Donald Trump’s gag order relaxed ahead of debate with Joe Biden

The gag order against Donald Trump in his New York hush money case has been largely lifted, giving the former US president more leeway to criticise the proceedings as he campaigns for the White House.

Justice Juan Merchan ruled on Tuesday that Trump could now talk about trial witnesses and jurors, though he is barred from revealing jurors’ identities. A Trump spokesman said the full ban should have been lifted and that they will appeal the decision.

Merchan said “there is ample evidence to justify continued concern for the jurors”, who on May 30 found Trump guilty on all 34 felony counts of falsifying business records to hide a hush money payment to an adult film star before the 2016 election.

The ruling comes before the July 11 sentencing of Trump, who faces as much as four years in prison. The former president had pushed for the entire gag order to be lifted ahead of his debate showdown with US President Joe Biden on Thursday. Trump claims without evidence that Biden is behind his four criminal prosecutions.



New York jury finds Donald Trump guilty on all counts in hush money trial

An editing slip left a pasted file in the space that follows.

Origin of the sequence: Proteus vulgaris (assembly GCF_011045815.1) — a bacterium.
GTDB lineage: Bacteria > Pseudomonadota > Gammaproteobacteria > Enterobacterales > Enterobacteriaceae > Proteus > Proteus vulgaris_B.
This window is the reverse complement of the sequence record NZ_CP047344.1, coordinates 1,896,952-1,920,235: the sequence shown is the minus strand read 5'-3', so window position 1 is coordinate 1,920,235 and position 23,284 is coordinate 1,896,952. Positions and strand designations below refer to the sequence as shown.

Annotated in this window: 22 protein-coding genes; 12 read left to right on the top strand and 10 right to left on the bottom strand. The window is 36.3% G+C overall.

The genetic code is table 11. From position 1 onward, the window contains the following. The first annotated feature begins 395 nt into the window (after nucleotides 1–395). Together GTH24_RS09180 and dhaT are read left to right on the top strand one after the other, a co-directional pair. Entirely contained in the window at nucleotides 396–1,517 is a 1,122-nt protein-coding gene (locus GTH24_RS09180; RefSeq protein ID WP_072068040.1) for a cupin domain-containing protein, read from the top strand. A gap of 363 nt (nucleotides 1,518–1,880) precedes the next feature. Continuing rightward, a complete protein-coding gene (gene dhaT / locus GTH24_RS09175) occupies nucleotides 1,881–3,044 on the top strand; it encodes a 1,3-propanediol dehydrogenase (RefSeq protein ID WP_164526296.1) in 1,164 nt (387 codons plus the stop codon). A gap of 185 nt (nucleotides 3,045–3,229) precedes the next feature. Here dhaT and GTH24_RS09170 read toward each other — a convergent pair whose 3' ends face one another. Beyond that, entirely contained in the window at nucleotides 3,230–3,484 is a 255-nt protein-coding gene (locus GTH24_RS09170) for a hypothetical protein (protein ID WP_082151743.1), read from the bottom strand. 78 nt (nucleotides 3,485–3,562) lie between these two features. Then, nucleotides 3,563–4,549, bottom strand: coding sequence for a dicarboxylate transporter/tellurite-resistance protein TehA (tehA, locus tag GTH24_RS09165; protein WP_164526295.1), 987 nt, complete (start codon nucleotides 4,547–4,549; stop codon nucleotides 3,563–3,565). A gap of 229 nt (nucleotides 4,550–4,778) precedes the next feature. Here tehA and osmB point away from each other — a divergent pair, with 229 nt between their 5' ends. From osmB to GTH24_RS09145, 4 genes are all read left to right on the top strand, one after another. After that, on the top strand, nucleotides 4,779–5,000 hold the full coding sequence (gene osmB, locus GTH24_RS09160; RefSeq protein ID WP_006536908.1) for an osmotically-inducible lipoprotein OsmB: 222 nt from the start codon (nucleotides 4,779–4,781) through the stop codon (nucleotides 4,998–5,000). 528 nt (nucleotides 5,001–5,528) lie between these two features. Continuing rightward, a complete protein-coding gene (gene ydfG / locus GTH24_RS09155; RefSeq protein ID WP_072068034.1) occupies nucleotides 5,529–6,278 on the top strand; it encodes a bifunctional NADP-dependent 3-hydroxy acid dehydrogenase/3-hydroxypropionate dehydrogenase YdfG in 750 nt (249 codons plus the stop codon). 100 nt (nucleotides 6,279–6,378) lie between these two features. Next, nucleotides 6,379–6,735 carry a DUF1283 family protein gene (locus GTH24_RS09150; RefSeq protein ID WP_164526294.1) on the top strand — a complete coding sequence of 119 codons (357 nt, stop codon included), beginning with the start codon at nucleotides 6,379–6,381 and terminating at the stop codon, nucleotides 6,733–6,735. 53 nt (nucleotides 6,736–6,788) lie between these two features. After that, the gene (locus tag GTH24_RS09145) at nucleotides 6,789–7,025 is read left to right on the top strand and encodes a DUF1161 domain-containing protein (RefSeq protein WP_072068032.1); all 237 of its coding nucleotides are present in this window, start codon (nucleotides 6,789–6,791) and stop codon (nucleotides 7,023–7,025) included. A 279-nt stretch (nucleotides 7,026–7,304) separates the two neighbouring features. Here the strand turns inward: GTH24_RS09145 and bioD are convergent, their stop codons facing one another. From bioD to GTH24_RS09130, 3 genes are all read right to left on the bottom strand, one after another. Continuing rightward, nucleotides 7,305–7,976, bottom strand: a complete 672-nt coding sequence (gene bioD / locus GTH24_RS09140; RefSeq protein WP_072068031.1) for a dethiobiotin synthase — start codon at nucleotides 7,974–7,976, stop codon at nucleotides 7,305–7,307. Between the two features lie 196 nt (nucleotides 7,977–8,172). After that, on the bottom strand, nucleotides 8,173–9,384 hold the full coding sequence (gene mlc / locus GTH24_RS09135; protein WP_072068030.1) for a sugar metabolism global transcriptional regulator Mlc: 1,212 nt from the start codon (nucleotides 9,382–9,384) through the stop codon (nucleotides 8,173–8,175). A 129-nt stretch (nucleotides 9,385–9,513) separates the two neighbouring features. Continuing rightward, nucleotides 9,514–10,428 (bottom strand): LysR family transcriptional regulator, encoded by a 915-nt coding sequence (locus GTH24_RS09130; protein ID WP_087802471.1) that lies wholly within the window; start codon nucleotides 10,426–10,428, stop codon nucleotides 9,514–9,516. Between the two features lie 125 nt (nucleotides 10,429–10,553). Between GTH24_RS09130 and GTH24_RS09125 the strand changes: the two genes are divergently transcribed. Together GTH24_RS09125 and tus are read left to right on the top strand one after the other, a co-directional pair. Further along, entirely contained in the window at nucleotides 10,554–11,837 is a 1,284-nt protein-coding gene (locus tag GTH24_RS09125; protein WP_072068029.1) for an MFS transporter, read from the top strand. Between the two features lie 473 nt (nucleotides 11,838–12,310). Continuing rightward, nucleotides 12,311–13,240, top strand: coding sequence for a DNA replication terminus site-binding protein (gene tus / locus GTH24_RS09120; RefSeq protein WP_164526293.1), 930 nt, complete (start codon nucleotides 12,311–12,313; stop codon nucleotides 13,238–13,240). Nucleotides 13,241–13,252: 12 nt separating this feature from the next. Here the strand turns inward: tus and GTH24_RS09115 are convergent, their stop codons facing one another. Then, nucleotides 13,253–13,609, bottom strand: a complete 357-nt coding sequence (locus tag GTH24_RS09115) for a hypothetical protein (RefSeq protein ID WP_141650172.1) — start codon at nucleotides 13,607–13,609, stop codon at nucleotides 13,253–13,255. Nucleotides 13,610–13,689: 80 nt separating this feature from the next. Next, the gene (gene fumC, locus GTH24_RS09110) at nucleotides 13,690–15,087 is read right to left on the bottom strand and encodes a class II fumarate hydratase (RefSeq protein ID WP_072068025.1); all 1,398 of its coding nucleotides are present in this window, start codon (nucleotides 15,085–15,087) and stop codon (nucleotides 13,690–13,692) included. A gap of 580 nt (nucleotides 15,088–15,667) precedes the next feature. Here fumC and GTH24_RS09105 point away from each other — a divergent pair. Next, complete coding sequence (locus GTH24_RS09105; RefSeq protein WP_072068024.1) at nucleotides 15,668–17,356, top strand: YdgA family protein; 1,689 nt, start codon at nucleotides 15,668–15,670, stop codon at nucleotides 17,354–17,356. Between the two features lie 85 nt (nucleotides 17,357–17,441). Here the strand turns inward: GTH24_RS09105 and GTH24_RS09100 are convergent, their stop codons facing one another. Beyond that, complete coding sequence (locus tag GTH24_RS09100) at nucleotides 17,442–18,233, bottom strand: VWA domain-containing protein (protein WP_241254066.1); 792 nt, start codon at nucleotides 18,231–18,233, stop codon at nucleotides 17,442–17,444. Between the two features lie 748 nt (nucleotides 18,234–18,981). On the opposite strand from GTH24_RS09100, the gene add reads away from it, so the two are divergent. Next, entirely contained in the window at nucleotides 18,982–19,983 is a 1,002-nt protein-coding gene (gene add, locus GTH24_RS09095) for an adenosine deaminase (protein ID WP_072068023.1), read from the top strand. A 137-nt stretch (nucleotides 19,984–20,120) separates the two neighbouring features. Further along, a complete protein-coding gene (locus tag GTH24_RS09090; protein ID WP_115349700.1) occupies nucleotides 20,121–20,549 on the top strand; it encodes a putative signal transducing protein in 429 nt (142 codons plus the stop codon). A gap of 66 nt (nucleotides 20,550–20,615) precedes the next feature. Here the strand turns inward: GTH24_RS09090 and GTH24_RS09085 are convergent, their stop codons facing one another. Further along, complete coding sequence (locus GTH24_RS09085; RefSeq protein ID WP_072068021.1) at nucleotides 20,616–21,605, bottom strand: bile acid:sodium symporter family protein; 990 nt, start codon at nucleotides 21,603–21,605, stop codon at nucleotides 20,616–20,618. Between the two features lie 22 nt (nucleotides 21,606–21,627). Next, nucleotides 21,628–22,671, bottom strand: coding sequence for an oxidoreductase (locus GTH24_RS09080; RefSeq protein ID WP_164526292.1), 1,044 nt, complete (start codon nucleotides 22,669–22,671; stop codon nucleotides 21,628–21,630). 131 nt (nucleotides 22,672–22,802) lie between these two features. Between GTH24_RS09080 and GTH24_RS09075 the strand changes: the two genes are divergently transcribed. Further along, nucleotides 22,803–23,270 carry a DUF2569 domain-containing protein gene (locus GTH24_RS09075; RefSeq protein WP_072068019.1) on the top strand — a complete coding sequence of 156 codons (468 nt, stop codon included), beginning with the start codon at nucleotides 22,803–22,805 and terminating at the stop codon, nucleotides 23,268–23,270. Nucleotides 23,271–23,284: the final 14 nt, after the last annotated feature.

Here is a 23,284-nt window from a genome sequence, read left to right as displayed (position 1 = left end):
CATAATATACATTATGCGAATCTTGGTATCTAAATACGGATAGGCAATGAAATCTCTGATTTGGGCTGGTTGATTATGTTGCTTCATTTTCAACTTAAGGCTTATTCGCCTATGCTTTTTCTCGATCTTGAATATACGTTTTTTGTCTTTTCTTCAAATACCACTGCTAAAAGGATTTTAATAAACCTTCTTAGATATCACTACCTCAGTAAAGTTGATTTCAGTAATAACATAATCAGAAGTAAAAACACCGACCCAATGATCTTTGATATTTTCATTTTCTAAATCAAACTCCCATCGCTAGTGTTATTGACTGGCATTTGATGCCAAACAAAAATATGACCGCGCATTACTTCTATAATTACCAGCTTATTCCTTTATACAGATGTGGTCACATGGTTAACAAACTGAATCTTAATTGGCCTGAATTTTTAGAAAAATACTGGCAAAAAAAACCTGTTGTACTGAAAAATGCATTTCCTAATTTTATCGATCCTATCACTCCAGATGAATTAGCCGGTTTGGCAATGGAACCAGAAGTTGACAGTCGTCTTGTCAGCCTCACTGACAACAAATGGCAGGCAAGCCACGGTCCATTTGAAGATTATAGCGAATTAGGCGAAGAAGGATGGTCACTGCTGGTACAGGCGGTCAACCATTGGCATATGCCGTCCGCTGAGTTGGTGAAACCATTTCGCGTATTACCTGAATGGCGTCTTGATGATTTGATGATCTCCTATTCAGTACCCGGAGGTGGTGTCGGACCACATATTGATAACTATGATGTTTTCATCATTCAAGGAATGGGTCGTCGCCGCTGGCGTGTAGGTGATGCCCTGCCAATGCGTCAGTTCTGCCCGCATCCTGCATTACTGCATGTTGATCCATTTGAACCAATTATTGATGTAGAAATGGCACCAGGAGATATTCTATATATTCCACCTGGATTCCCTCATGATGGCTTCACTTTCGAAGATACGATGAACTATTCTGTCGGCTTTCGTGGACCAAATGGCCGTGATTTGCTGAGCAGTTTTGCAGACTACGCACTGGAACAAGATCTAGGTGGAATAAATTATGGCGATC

New York jury finds Donald Trump guilty on all counts in hush money trial

Trump has long railed against the gag order, saying that it prevents him from responding to public attacks against him by key witnesses in the case, particularly his former lawyer and fixer Michael Cohen and the porn star who got the payout, Stormy Daniels.

Merchan has routinely rejected those arguments and fined him US$9,000 in April for violating the gag order.

Trump campaign spokesman Steven Cheung blasted the decision for leaving in place portions of the “unconstitutional” gag order.

“This is another unlawful decision by a highly conflicted judge, which is blatantly un-American as it gags President Trump, the leading candidate in the 2024 presidential election during the upcoming presidential debate on Thursday,” Cheung said in a statement.

Merchan also said Trump still can’t talk about court staff and their family members.



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